User Complexity Scoring: A Metric To Help Non-Product/UX People Gain User Empathy
One of the most frustrating elements of working in a team with multiple stakeholders who have various priorities (ie sales, marketing, finance, engineering, etc) is that it’s easy to lose sight of what drives a digital business forward. Most industries in 2020 are extremely competitive and the days where you can skate by with a crappy product and good marketing are behind us. The next generation of digital marketing is going to be driven more by great product experiences and organic growth than by paid media. But that is more of a supporting observation than the core point of this article.
If we assume that more than ever, digital companies live or die by the quality of their user experience, then it follows that it’s very important for every member involved in the product development and strategy conversations to have a high level of user empathy and be constantly thinking about user experience whether they are modeling business growth in a spreadsheet, brainstorming about brand positioning, etc.
Many modern product and engineering teams use some variation of scrum and agile development, write user stories and do a reasonably good job understanding the cost (time to develop) and benefit (user benefits) of each feature that they are considering developing and in what priority.
The problems occur when people outside of this small group of stakeholders (product managers, designers and engineers) are pressuring the team to build new features. These groups, whether its executives, sales people, marketers, etc may believe that some new feature or functionality is really valuable to users. Sometimes that might be true, but in many cases it is more true in their imagination (where they have the luxury of ignoring all of the small details and hurdles to getting someone to actually use a feature or functionality, etc).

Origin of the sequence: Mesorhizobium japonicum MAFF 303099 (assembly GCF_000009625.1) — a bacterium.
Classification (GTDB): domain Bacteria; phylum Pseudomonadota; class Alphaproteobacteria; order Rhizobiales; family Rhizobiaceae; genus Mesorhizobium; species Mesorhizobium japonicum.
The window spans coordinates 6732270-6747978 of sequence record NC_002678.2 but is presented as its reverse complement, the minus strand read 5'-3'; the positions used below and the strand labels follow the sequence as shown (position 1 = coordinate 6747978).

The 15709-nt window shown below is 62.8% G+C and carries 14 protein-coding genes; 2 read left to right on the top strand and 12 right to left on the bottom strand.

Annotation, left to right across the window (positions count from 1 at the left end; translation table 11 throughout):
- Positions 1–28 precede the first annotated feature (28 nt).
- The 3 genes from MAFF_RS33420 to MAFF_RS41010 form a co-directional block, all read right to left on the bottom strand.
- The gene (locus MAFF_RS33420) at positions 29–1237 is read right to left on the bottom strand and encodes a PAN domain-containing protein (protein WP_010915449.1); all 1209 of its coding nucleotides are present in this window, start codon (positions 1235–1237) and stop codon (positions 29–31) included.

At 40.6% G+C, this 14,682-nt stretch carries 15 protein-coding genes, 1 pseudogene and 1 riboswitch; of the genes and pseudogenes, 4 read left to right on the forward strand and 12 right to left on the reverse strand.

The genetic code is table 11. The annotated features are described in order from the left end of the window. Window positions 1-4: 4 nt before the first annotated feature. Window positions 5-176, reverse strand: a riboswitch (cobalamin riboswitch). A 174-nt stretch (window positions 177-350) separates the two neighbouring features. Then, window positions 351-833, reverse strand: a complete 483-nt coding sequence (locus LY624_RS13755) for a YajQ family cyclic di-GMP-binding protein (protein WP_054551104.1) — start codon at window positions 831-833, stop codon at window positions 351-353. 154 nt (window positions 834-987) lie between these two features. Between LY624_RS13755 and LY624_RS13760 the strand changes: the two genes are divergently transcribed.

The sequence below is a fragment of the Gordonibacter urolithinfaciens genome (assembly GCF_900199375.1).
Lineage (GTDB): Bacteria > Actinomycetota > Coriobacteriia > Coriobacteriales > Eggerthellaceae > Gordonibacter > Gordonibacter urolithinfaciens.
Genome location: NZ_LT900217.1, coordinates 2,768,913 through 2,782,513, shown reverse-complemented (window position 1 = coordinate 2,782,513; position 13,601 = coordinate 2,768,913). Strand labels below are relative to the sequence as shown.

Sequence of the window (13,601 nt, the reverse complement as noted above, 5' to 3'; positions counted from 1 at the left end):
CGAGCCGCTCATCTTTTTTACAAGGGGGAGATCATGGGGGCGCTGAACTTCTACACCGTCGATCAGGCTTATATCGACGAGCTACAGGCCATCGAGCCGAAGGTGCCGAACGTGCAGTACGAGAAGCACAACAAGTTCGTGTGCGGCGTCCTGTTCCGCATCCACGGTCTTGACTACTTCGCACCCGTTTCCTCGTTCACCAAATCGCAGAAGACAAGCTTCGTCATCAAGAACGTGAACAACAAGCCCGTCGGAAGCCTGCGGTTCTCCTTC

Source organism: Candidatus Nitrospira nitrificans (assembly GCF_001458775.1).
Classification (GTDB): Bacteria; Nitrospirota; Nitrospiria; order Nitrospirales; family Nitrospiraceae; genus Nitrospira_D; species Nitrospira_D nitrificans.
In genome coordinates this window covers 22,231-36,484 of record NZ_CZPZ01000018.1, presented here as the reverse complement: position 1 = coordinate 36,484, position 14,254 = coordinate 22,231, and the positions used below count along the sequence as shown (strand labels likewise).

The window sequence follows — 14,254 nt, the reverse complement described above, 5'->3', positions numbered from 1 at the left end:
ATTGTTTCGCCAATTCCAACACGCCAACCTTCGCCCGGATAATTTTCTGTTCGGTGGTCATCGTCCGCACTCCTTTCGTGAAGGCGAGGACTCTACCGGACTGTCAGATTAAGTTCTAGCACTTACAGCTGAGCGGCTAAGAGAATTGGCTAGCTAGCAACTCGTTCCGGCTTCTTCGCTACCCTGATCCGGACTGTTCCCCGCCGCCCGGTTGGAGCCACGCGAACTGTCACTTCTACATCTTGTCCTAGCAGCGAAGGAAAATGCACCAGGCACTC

I’ve found that a very helpful framework for teams to implement when dealing with these challenges is to add a metric to the traditional cost/benefit analysis that I call “User Complexity Score”. If you add this concept, then you have 3 variables by which to evaluate feature prioritization (engineering complexity, user value and user experience complexity). There are many product feature ideas that may be valuable in a vacuum, but the complexity of using them can be so prohibitive that it doesn’t make sense to build them (or make them a high priority) no matter how enamored a particular stakeholder with significant internal influence is with their idea.
By forcing anyone who makes a product suggestion to provide a “User Complexity Score” when describing it, it demands that they imagine themselves stepping through the required user steps to actually benefit from the feature they have in mind. In many cases, this makes prioritization discussions more effective because it ensures that user experience is always a central theme. It also forces people to think about user behavior in more detail before blurting out an idea (especially useful for members of a team who aren’t in the habit of thinking this way).
Even within product teams, this provides a very helpful dimension for prioritization. In theory, this attribute could be implicit within a “user benefit” scoring system, but by making it explicit, we ensure user experience is always top of mind.
Hopefully this will help prevent some headaches when trying to explain to colleagues that rocket ships are good for going to Mars but not always in consumer or B2B applications.